First emerging as something resembling gibberish for most, SEO is now on the lips of every marketer and PR manager, as well as every large enterprise executive and entrepreneur. But while the acronym is frequently thrown about in conversation, understanding how SEO can impact a business’s PR, marketing and communications activities – and even its bottom line – often eludes us.

Good content means good results

Like many, I understood the term as some sort of wonderful tech jargon that referred to a digital strategy that was part data and part magic. That is, until a recent workshop on how to successfully implement SEO in my world – a world of PR, marketing and communications – then the penny dropped. SEO is simply a search engine’s way of pushing us to be better communicators.SEO means good communication

When considered from this perspective, SEO loses its overwhelming mystique and becomes something that can be practically considered, implemented and measured. It is something that forces us to think about the content we create, who we create it for, and how we can get our message across effectively.

The algorithms used to analyse pieces of online content and rank these, are not created for the entertainment of an equation-obsessed software engineer. They are created to make sure online searches deliver useful results to us as consumers.

Putting our words into action

What this means for those of us in the content creation industry, is that using this to guide us, will enable us to create better, more useful and original content.

With this in mind, keywords undergo a facelift from sneaky phrases or words thrown into a press release or web page because they attract a lot of online attention, to carefully considered words that are included because they relate directly to a business’s core message. No longer is the concept of density and propensity about systematically cramming as many of these keywords into content with no attention given to the overall meaning or readability; it is about making sure that your key messages naturally appear first, and most often as this is what the consumer or reader is interested in. Adding links in content is not about catching unsuspecting readers and redirecting them to your website; it’s about offering additional information that will be of value because of its relevance.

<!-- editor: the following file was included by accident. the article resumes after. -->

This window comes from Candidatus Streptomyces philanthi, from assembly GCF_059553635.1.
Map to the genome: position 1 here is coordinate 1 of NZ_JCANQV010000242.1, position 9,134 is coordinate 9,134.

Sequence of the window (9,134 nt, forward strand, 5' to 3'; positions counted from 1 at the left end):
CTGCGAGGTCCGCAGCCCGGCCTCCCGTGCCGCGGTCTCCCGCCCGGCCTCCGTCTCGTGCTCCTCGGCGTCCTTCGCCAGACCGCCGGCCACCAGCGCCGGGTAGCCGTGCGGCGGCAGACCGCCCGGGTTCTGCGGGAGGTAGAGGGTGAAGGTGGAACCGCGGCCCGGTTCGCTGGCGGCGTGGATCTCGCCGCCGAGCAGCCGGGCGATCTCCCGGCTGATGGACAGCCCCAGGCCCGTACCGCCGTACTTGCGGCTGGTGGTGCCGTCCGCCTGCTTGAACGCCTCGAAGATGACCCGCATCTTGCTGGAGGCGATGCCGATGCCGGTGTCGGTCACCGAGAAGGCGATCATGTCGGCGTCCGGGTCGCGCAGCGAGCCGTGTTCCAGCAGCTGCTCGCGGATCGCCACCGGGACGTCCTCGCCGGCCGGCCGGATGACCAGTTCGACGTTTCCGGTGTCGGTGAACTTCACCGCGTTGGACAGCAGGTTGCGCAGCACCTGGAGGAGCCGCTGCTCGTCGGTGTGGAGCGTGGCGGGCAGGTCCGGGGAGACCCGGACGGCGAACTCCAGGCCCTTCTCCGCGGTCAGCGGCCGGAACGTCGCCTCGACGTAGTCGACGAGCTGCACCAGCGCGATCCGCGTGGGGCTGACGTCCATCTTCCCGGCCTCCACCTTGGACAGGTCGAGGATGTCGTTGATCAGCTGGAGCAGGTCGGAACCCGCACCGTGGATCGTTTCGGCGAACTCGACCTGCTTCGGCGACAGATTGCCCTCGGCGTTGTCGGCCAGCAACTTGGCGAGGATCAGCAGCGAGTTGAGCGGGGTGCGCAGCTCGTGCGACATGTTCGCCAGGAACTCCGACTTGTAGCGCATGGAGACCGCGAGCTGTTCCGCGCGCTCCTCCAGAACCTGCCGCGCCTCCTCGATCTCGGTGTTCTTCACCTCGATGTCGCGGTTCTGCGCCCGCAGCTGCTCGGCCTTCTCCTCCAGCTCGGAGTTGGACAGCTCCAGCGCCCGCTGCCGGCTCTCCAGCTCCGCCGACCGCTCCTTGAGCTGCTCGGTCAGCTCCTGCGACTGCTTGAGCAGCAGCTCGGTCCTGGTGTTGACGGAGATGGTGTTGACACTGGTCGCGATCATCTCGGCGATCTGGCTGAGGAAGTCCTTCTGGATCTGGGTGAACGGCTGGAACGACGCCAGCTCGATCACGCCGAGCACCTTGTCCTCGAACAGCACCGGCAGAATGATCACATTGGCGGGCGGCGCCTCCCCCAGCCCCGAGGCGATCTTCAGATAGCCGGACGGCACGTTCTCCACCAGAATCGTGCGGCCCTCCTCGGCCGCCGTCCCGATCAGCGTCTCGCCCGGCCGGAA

Most industries love a good TLA (three-letter acronym) and endless jargon. But if we just let go of this for a moment and take a step back, we can see that successfully implementing SEO as part of a marketing or PR campaign is not about ticking the box. Instead, SEO is simply reminding us to give our writing the care and consideration it deserves.

SEO is challenging us all to be efficient, clear and engaging communicators – and this can only be good news for the content we create and the online audiences who consume it.

For some digital campaign inspiration, view DUO Marketing + Communications case studies.

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